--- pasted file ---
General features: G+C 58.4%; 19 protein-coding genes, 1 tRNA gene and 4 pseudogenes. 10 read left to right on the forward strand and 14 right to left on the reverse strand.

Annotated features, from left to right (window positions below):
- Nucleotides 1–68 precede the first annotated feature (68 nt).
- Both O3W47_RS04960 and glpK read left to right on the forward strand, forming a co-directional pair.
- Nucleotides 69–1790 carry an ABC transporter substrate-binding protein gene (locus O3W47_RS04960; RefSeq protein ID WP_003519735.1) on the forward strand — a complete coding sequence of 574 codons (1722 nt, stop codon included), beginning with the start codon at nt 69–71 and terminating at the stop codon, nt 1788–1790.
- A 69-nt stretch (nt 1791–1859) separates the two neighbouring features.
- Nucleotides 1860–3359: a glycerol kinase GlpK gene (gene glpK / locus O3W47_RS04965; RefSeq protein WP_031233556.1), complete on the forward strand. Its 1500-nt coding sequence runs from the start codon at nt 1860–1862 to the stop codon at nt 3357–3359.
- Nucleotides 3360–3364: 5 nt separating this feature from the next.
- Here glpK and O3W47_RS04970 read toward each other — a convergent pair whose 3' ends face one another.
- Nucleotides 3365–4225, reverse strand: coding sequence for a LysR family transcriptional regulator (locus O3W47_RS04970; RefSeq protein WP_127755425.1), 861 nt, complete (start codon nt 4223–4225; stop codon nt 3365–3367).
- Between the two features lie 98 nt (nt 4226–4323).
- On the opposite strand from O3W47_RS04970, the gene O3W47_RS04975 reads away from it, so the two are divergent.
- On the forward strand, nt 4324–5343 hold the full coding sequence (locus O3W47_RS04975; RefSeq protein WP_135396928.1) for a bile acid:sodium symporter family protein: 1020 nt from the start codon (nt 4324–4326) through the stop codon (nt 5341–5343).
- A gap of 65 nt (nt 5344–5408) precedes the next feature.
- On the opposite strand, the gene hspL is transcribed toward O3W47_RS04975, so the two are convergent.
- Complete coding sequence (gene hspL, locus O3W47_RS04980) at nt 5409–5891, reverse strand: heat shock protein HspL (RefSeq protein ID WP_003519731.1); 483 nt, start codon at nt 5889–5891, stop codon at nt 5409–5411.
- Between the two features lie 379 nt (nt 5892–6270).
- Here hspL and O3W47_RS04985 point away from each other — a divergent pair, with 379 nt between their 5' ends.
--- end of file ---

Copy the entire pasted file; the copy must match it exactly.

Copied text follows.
General features: G+C 58.4%; 19 protein-coding genes, 1 tRNA gene and 4 pseudogenes. 10 read left to right on the forward strand and 14 right to left on the reverse strand.

Annotated features, from left to right (window positions below):
- Nucleotides 1–68 precede the first annotated feature (68 nt).
- Both O3W47_RS04960 and glpK read left to right on the forward strand, forming a co-directional pair.
- Nucleotides 69–1790 carry an ABC transporter substrate-binding protein gene (locus O3W47_RS04960; RefSeq protein ID WP_003519735.1) on the forward strand — a complete coding sequence of 574 codons (1722 nt, stop codon included), beginning with the start codon at nt 69–71 and terminating at the stop codon, nt 1788–1790.
- A 69-nt stretch (nt 1791–1859) separates the two neighbouring features.
- Nucleotides 1860–3359: a glycerol kinase GlpK gene (gene glpK / locus O3W47_RS04965; RefSeq protein WP_031233556.1), complete on the forward strand. Its 1500-nt coding sequence runs from the start codon at nt 1860–1862 to the stop codon at nt 3357–3359.
- Nucleotides 3360–3364: 5 nt separating this feature from the next.
- Here glpK and O3W47_RS04970 read toward each other — a convergent pair whose 3' ends face one another.
- Nucleotides 3365–4225, reverse strand: coding sequence for a LysR family transcriptional regulator (locus O3W47_RS04970; RefSeq protein WP_127755425.1), 861 nt, complete (start codon nt 4223–4225; stop codon nt 3365–3367).
- Between the two features lie 98 nt (nt 4226–4323).
- On the opposite strand from O3W47_RS04970, the gene O3W47_RS04975 reads away from it, so the two are divergent.
- On the forward strand, nt 4324–5343 hold the full coding sequence (locus O3W47_RS04975; RefSeq protein WP_135396928.1) for a bile acid:sodium symporter family protein: 1020 nt from the start codon (nt 4324–4326) through the stop codon (nt 5341–5343).
- A gap of 65 nt (nt 5344–5408) precedes the next feature.
- On the opposite strand, the gene hspL is transcribed toward O3W47_RS04975, so the two are convergent.
- Complete coding sequence (gene hspL, locus O3W47_RS04980) at nt 5409–5891, reverse strand: heat shock protein HspL (RefSeq protein ID WP_003519731.1); 483 nt, start codon at nt 5889–5891, stop codon at nt 5409–5411.
- Between the two features lie 379 nt (nt 5892–6270).
- Here hspL and O3W47_RS04985 point away from each other — a divergent pair, with 379 nt between their 5' ends.